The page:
A 2017 report found that Tesla’s autopilot reduced the number of road accidents for these cars by 40%. It sounds like a number from a fairy tale, but you have to admit that it is very impressive and one would even give credence to the salutary effect of the brand’s cars on the roads. The autonomous car will contribute to reducing the number of accidents, especially fatal ones. Unfortunately, we still have to wait a bit for complex systems, and they must be followed by the entire law and road infrastructure, without which the situation does not necessarily look so colorful. Only then will we be able to talk about fully safe vehicles, whose positive impact can be compared to ABS or airbags. This is one of the most important revolutions to look forward to. However, the emergence of a fully autonomous car requires work in terms of software: creating a perfect system that does not make mistakes, does not hang up and does not cause problems is something to look forward to in the coming years. Such a machine must constantly analyze data from sensors: it must be like a human being who is able to perfectly analyze what his senses are telling him. However, the machine will be so much better because it will not be ruled by bravado, and it will not get tired, it will have better reaction time, and it will definitely outperform humans in terms of how it reacts to changing environments. We mentioned an independent report from 2017 – consider that this was happening five years ago! In that time, Tesla has certainly made huge strides with its autopilot system in terms of vehicles that are capable of self-driving.
The software learns and analyzes the road environment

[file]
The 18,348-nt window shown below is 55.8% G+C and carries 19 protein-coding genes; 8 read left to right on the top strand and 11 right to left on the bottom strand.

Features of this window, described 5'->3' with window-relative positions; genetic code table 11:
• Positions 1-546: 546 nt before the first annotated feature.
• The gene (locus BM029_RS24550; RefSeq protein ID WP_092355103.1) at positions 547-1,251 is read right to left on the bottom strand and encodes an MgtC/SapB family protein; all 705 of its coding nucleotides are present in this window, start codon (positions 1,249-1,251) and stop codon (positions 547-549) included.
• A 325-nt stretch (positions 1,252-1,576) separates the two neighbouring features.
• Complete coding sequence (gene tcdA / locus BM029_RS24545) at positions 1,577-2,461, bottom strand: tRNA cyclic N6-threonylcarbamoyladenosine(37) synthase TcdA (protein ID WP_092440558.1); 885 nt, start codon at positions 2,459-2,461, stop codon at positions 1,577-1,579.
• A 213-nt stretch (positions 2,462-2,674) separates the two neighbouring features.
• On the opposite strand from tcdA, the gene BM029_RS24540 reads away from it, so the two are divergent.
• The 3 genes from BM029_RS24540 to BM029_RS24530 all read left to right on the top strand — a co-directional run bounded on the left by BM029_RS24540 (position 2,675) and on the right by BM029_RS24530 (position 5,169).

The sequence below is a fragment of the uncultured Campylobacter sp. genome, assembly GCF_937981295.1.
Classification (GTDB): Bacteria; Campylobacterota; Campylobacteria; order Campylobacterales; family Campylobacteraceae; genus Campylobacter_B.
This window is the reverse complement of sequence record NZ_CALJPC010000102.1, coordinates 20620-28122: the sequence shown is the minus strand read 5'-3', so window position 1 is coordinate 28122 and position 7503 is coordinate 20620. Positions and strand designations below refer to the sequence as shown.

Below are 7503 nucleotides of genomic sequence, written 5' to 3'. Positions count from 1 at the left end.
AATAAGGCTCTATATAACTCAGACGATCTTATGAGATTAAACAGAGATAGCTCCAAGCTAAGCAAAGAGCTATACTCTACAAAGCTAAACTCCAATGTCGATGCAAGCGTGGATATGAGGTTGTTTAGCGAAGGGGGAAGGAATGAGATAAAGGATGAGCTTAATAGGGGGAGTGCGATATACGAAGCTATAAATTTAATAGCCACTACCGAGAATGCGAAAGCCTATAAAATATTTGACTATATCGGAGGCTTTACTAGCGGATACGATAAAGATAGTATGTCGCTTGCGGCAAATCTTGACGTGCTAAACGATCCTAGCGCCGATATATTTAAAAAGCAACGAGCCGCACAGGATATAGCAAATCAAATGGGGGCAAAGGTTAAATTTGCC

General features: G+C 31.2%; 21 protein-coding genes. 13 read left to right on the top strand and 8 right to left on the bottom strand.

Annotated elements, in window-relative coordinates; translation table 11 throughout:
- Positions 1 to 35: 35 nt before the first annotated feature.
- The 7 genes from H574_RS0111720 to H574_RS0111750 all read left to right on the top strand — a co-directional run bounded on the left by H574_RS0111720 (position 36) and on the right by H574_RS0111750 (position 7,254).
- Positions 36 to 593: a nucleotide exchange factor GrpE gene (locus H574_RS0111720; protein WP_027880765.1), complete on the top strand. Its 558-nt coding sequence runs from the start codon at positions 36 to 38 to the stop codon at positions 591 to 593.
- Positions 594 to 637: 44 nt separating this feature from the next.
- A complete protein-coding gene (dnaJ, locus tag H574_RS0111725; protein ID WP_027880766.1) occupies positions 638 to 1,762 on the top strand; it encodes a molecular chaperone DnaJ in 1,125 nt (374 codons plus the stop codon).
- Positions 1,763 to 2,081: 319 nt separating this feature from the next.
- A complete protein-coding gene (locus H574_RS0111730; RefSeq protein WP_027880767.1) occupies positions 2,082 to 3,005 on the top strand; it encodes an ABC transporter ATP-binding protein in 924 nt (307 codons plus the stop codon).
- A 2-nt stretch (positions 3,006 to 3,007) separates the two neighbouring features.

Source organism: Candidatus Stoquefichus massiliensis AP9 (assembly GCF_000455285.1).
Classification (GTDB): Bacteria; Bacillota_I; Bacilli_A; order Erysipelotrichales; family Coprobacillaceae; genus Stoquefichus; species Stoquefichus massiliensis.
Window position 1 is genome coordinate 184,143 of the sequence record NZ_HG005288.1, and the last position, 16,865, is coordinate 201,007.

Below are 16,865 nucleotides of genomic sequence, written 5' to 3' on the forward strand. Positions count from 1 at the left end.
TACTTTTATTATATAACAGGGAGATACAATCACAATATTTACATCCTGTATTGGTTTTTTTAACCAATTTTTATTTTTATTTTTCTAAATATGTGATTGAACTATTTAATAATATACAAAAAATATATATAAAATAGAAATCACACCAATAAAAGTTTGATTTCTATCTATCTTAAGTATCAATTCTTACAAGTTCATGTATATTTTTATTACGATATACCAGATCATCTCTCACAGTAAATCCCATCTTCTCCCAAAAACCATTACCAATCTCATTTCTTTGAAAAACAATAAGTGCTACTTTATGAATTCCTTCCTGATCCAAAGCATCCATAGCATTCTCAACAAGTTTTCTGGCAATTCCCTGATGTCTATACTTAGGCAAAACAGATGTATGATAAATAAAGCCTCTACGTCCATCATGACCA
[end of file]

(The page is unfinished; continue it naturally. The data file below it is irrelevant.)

The technologies that will eventually be used in a self-driving vehicle will be similar to those currently used in cars that are more or less automated. An autonomous car, as the name suggests, performs all driving activities on its own, without requiring driver intervention. Such a vehicle has a number of sensors such as cameras, radars, laser distance meters or accelerometers, imitating the human senses, allowing it to learn and analyze the road environment and what is happening on it. It is no exaggeration to say that the car itself creates a kind of virtual reality. In this way, for example, cameras located in different parts of the vehicle allow processing information about colors and shapes, so they are able to recognize road signs, and radars installed in the car make it possible for the driving vehicle to determine the speed and location of obstacles appearing on its route. It is worth noting that the radars that have been used for years are increasingly being replaced by lidars – devices similar to radars that use laser light instead of radio waves. However, for full autonomy to be possible, the car must not only analyze the information received from the environment, but also process the information received from other vehicles. Communication with cars on the road allows the systems in the vehicles to exchange information about traffic flow, direction of travel or even the road surface, for example. All this information is analyzed by the on-board computer, which not only processes it immediately, but also stores it. In this way it builds up and updates its database, which it can use at any time.